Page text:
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Thursday, October 29, 2015

Writing Ideas - New Novel, part 567, Pace and Sentence Length Q and A

29 October 2015, Writing Ideas - New Novel, part 567, Pace and Sentence Length Q and A

Announcement: Delay, my new novels can be seen on the internet, but the publisher has delayed all their fiction output due to the economy.  I'll keep you informed.  More information can be found at  Check out my novels--I think you'll really enjoy them.

Introduction: I wrote the novel Aksinya: Enchantment and the Daemon. This was my 21st novel and through this blog, I gave you the entire novel in installments that included commentary on the writing. In the commentary, in addition to other general information on writing, I explained, how the novel was constructed, the metaphors and symbols in it, the writing techniques and tricks I used, and the way I built the scenes. You can look back through this blog and read the entire novel beginning with

I'm using this novel as an example of how I produce, market, and eventually (we hope) get a novel published. I'll keep you informed along the way.

Today's Blog: To see the steps in the publication process, visit my writing website and select "production schedule," you will be sent to

The four plus one basic rules I employ when writing:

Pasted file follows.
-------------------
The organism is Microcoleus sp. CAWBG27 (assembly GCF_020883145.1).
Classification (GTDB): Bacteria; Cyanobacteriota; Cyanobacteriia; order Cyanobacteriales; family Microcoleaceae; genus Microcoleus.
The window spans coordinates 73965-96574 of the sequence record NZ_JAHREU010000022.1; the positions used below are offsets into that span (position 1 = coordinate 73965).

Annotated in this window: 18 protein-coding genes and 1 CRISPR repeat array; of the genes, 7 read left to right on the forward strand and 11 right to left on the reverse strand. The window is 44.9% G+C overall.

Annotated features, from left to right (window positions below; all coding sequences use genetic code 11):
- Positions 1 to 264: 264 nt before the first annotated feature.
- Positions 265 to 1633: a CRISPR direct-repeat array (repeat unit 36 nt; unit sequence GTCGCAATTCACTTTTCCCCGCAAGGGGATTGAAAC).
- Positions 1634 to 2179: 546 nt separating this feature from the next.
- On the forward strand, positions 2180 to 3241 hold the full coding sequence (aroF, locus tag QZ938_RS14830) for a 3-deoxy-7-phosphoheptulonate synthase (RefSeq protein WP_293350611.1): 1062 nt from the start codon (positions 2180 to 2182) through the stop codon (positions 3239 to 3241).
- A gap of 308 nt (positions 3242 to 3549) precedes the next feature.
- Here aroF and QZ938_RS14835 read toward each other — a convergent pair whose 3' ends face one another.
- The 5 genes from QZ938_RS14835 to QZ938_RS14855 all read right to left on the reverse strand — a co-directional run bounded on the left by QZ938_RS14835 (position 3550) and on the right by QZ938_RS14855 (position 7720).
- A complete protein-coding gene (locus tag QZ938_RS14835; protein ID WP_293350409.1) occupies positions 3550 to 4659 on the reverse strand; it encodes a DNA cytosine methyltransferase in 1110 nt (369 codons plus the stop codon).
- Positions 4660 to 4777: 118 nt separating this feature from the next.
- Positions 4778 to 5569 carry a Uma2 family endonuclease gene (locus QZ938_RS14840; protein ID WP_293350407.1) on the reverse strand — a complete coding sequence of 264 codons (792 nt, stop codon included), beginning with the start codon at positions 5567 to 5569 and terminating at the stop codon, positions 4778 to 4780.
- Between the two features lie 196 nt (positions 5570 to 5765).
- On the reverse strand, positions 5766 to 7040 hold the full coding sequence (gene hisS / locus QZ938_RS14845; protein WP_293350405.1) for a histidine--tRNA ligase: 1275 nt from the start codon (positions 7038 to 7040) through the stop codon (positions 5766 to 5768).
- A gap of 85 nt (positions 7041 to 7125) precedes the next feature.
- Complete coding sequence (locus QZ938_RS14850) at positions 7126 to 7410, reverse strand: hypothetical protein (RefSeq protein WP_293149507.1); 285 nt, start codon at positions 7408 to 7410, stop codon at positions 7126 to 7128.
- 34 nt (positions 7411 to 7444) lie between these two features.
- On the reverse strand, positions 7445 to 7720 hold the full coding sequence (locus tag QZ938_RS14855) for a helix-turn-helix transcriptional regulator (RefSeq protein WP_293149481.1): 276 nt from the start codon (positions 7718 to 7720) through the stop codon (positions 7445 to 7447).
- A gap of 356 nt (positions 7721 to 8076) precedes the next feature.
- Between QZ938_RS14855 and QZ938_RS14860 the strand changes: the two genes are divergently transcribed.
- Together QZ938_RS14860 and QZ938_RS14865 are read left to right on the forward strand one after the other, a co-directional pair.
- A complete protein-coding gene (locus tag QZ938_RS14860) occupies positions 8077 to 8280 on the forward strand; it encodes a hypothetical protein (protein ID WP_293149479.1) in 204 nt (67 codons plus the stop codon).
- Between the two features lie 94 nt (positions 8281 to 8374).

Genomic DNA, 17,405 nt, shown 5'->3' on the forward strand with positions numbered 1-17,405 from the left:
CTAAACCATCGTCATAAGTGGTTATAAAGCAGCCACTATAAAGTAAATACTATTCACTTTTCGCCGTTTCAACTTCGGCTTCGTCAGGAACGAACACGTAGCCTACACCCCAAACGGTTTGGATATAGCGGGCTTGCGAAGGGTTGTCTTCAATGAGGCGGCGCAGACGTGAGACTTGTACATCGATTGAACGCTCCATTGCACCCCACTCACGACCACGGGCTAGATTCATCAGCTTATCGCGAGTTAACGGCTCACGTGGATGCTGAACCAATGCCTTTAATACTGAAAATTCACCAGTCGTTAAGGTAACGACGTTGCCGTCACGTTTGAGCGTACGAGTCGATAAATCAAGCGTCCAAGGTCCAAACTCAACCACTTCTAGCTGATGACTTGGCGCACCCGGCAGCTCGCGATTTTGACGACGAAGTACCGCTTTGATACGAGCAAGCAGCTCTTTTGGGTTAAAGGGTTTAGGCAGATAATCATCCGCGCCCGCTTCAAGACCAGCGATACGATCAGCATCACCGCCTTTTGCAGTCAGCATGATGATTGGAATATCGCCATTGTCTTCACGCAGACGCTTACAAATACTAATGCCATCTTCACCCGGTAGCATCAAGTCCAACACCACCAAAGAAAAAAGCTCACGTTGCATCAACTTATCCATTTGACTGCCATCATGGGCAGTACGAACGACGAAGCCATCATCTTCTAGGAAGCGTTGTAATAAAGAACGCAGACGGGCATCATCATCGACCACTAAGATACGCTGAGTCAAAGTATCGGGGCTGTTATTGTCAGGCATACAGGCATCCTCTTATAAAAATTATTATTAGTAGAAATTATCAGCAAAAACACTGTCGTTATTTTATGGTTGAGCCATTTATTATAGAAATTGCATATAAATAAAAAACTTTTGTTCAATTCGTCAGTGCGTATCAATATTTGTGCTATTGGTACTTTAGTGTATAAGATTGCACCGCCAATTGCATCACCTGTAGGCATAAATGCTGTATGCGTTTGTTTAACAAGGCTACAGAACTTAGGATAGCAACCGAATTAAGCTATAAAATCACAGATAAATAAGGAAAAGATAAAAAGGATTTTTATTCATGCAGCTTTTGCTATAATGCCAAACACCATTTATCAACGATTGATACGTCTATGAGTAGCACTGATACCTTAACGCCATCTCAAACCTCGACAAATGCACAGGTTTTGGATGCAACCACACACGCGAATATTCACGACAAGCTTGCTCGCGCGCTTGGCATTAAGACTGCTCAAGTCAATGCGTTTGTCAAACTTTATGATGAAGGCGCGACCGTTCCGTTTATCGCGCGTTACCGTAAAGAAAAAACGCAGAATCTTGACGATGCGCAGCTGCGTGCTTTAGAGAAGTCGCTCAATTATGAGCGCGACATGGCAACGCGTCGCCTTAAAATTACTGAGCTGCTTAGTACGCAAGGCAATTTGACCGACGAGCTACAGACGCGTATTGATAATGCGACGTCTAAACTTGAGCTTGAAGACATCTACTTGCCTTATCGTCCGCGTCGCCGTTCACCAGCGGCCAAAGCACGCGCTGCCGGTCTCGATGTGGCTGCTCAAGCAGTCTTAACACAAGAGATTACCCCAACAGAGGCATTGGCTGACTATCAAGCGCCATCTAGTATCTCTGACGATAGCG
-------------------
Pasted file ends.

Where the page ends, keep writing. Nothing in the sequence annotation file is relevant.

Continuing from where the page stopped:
1. Don't confuse your readers.

2. Entertain your readers.

3. Ground your readers in the writing.

4. Don't show (or tell) everything.

5. Immerse yourself in the world of your writing.

All novels have five discrete parts:

1.  The initial scene (the beginning)

2.  The rising action

3.  The climax

4.  The falling action

5.  The dénouement

The theme statement of my 26th novel, working title, Shape, is this: Mrs. Lyons captures a shape-shifting girl in her pantry and rehabilitates her.

Here is the cover proposal for Escape from FreedomEscape is my 25th novel.

Cover Proposal

The most important scene in any novel is the initial scene, but eventually, you have to move to the rising action.  I'm on my first editing run-through of Shape.

I'm an advocate of using the/a scene input/output method to drive the rising action--in fact, to write any novel. 

Scene development:

1.  Scene input (easy)

2.  Scene output (a little harder)

3.  Scene setting (basic stuff)

4.  Creativity (creative elements of the scene)

5.  Tension (development of creative elements to build excitement)

6.  Release (climax of creative elements)

I can immediately discern three ways to invoke creativity:

1.  History extrapolation

2.  Technological extrapolation

3.  Intellectual extrapolation

Creativity is like an extrapolation of what has been.  It is a reflection of something new created with ties to the history, science, and logic (the intellect).  Creativity requires consuming, thinking, and producing. 

One of my blog readers posed these questions.  I'll use the next few weeks to answer them.

1.  Conflict/tension between characters

2.  Character presentation (appearance, speech, behavior, gestures, actions)

3.  Change, complexity of relationship, and relation to issues/theme